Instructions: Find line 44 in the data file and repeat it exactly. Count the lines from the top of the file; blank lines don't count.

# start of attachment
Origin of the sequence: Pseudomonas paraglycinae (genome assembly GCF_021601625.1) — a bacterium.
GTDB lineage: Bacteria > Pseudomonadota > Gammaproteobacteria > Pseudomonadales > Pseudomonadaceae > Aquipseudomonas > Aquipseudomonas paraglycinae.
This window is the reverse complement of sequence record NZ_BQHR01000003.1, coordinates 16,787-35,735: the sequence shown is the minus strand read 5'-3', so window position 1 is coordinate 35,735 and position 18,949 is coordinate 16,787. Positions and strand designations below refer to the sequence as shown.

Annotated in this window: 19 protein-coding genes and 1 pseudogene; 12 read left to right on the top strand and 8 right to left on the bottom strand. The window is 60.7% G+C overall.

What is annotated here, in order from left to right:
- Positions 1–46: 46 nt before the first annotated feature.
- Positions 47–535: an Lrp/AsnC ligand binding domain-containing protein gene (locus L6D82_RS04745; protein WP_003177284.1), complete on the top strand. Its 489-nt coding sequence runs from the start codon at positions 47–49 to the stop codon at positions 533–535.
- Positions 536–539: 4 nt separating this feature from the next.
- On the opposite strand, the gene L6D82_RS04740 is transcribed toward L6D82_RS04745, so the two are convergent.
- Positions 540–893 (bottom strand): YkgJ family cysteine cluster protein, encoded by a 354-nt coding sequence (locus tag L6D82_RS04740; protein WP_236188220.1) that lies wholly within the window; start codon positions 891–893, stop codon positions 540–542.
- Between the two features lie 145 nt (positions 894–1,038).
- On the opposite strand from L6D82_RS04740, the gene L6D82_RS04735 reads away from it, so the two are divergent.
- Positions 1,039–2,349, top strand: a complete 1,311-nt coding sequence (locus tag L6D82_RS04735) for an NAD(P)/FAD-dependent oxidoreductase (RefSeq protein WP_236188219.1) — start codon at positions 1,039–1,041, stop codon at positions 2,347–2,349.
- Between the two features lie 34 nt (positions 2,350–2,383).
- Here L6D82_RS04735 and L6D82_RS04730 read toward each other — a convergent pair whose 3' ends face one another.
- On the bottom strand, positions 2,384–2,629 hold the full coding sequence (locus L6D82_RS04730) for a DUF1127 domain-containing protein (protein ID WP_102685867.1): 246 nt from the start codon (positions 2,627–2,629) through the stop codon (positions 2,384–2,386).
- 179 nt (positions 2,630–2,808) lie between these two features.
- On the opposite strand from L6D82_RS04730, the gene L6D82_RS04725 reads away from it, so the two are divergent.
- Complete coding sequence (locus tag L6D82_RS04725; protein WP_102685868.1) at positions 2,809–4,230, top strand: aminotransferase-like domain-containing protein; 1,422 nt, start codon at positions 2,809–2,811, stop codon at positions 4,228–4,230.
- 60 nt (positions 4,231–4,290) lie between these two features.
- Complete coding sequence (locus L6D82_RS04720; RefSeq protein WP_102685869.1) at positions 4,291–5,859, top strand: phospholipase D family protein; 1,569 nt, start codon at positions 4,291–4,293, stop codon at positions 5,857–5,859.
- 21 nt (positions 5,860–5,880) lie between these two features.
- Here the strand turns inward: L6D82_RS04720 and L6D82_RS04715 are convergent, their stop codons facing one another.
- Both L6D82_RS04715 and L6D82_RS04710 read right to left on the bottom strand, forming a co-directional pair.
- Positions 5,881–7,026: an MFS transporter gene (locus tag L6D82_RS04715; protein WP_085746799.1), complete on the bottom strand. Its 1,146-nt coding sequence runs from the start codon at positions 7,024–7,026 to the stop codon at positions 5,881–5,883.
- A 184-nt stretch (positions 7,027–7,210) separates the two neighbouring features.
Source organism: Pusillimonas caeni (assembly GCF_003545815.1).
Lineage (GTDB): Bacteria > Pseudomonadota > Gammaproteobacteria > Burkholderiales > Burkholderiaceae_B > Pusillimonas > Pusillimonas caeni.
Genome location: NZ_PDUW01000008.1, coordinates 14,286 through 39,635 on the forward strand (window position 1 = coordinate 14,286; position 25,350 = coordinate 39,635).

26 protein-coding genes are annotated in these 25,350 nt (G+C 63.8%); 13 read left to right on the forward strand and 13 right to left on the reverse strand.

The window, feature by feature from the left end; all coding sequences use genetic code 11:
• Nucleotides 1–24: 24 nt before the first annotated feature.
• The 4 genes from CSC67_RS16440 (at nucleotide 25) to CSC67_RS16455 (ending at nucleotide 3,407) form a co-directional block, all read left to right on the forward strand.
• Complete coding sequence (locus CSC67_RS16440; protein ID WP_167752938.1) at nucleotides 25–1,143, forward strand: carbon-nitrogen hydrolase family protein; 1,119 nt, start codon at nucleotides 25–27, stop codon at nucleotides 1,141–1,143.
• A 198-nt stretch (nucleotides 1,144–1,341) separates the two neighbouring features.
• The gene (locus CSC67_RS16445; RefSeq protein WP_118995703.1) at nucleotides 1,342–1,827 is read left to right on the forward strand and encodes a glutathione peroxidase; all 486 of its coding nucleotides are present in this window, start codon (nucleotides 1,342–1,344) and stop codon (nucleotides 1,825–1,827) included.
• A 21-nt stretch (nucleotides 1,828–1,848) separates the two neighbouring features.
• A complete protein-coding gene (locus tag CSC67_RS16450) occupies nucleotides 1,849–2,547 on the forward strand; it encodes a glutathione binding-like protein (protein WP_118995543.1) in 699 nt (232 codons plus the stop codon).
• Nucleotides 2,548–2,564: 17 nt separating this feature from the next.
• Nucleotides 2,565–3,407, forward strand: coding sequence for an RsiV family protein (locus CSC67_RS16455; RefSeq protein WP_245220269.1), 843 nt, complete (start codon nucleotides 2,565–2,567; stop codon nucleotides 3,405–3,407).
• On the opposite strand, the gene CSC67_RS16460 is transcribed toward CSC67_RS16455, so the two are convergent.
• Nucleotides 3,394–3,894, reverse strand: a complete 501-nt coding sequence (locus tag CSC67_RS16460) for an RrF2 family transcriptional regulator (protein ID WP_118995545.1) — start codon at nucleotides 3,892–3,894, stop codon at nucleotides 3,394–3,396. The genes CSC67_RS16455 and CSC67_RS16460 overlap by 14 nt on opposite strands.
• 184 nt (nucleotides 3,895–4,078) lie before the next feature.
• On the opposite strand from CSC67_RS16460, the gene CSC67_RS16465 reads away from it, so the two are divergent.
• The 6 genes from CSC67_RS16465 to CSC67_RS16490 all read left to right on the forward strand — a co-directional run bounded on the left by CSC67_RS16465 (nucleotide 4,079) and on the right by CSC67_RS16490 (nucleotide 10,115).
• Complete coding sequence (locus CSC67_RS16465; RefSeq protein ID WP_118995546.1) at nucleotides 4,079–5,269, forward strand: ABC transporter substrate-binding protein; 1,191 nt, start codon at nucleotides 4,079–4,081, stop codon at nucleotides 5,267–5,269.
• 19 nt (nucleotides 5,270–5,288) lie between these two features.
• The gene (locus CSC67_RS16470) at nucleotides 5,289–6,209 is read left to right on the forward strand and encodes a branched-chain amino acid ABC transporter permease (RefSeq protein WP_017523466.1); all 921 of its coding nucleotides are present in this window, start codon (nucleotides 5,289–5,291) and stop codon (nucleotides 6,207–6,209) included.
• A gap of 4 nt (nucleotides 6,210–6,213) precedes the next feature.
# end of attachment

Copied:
• On the opposite strand from CSC67_RS16460, the gene CSC67_RS16465 reads away from it, so the two are divergent.